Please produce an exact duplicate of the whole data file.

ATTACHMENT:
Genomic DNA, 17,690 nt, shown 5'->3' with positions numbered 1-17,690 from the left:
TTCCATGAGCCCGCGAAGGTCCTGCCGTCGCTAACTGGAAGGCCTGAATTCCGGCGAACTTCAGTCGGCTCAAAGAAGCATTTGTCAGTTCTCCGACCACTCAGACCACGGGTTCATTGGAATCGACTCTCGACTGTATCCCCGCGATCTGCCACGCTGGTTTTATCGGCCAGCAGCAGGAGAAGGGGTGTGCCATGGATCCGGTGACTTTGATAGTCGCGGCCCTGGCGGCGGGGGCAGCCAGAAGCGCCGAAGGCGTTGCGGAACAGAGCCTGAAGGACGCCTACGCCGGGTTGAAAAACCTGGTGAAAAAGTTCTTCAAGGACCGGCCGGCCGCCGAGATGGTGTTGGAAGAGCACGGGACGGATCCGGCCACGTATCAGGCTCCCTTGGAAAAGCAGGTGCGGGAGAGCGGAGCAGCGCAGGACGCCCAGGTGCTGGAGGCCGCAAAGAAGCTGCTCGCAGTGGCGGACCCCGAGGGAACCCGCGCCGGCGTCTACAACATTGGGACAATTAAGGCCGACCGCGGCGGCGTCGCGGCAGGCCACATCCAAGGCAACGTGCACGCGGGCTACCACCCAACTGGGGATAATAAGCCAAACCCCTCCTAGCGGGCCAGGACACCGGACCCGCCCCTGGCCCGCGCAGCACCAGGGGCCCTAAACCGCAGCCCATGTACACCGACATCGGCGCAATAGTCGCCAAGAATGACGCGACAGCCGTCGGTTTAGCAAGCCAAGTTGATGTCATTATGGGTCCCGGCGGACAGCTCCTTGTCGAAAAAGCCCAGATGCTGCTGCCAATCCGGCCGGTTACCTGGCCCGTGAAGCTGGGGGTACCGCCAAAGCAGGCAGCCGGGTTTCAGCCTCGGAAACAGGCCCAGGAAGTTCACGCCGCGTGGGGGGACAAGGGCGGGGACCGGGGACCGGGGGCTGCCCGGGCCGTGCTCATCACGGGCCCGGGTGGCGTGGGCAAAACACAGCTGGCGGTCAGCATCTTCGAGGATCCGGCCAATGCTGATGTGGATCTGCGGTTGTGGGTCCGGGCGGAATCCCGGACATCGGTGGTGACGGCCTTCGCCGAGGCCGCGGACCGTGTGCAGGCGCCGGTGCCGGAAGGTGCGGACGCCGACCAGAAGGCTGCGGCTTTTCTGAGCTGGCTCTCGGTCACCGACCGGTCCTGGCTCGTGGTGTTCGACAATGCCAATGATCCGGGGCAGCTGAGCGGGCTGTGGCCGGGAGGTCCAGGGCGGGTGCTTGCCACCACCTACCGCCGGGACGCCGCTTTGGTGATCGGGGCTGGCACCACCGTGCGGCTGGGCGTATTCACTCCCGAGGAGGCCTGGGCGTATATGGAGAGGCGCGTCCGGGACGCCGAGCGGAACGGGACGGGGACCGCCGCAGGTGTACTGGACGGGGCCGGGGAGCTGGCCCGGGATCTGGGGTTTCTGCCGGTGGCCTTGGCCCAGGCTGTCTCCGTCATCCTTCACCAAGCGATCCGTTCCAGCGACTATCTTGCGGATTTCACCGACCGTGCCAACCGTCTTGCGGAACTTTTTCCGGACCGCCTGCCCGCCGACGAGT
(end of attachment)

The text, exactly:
Genomic DNA, 17,690 nt, shown 5'->3' with positions numbered 1-17,690 from the left:
TTCCATGAGCCCGCGAAGGTCCTGCCGTCGCTAACTGGAAGGCCTGAATTCCGGCGAACTTCAGTCGGCTCAAAGAAGCATTTGTCAGTTCTCCGACCACTCAGACCACGGGTTCATTGGAATCGACTCTCGACTGTATCCCCGCGATCTGCCACGCTGGTTTTATCGGCCAGCAGCAGGAGAAGGGGTGTGCCATGGATCCGGTGACTTTGATAGTCGCGGCCCTGGCGGCGGGGGCAGCCAGAAGCGCCGAAGGCGTTGCGGAACAGAGCCTGAAGGACGCCTACGCCGGGTTGAAAAACCTGGTGAAAAAGTTCTTCAAGGACCGGCCGGCCGCCGAGATGGTGTTGGAAGAGCACGGGACGGATCCGGCCACGTATCAGGCTCCCTTGGAAAAGCAGGTGCGGGAGAGCGGAGCAGCGCAGGACGCCCAGGTGCTGGAGGCCGCAAAGAAGCTGCTCGCAGTGGCGGACCCCGAGGGAACCCGCGCCGGCGTCTACAACATTGGGACAATTAAGGCCGACCGCGGCGGCGTCGCGGCAGGCCACATCCAAGGCAACGTGCACGCGGGCTACCACCCAACTGGGGATAATAAGCCAAACCCCTCCTAGCGGGCCAGGACACCGGACCCGCCCCTGGCCCGCGCAGCACCAGGGGCCCTAAACCGCAGCCCATGTACACCGACATCGGCGCAATAGTCGCCAAGAATGACGCGACAGCCGTCGGTTTAGCAAGCCAAGTTGATGTCATTATGGGTCCCGGCGGACAGCTCCTTGTCGAAAAAGCCCAGATGCTGCTGCCAATCCGGCCGGTTACCTGGCCCGTGAAGCTGGGGGTACCGCCAAAGCAGGCAGCCGGGTTTCAGCCTCGGAAACAGGCCCAGGAAGTTCACGCCGCGTGGGGGGACAAGGGCGGGGACCGGGGACCGGGGGCTGCCCGGGCCGTGCTCATCACGGGCCCGGGTGGCGTGGGCAAAACACAGCTGGCGGTCAGCATCTTCGAGGATCCGGCCAATGCTGATGTGGATCTGCGGTTGTGGGTCCGGGCGGAATCCCGGACATCGGTGGTGACGGCCTTCGCCGAGGCCGCGGACCGTGTGCAGGCGCCGGTGCCGGAAGGTGCGGACGCCGACCAGAAGGCTGCGGCTTTTCTGAGCTGGCTCTCGGTCACCGACCGGTCCTGGCTCGTGGTGTTCGACAATGCCAATGATCCGGGGCAGCTGAGCGGGCTGTGGCCGGGAGGTCCAGGGCGGGTGCTTGCCACCACCTACCGCCGGGACGCCGCTTTGGTGATCGGGGCTGGCACCACCGTGCGGCTGGGCGTATTCACTCCCGAGGAGGCCTGGGCGTATATGGAGAGGCGCGTCCGGGACGCCGAGCGGAACGGGACGGGGACCGCCGCAGGTGTACTGGACGGGGCCGGGGAGCTGGCCCGGGATCTGGGGTTTCTGCCGGTGGCCTTGGCCCAGGCTGTCTCCGTCATCCTTCACCAAGCGATCCGTTCCAGCGACTATCTTGCGGATTTCACCGACCGTGCCAACCGTCTTGCGGAACTTTTTCCGGACCGCCTGCCCGCCGACGAGT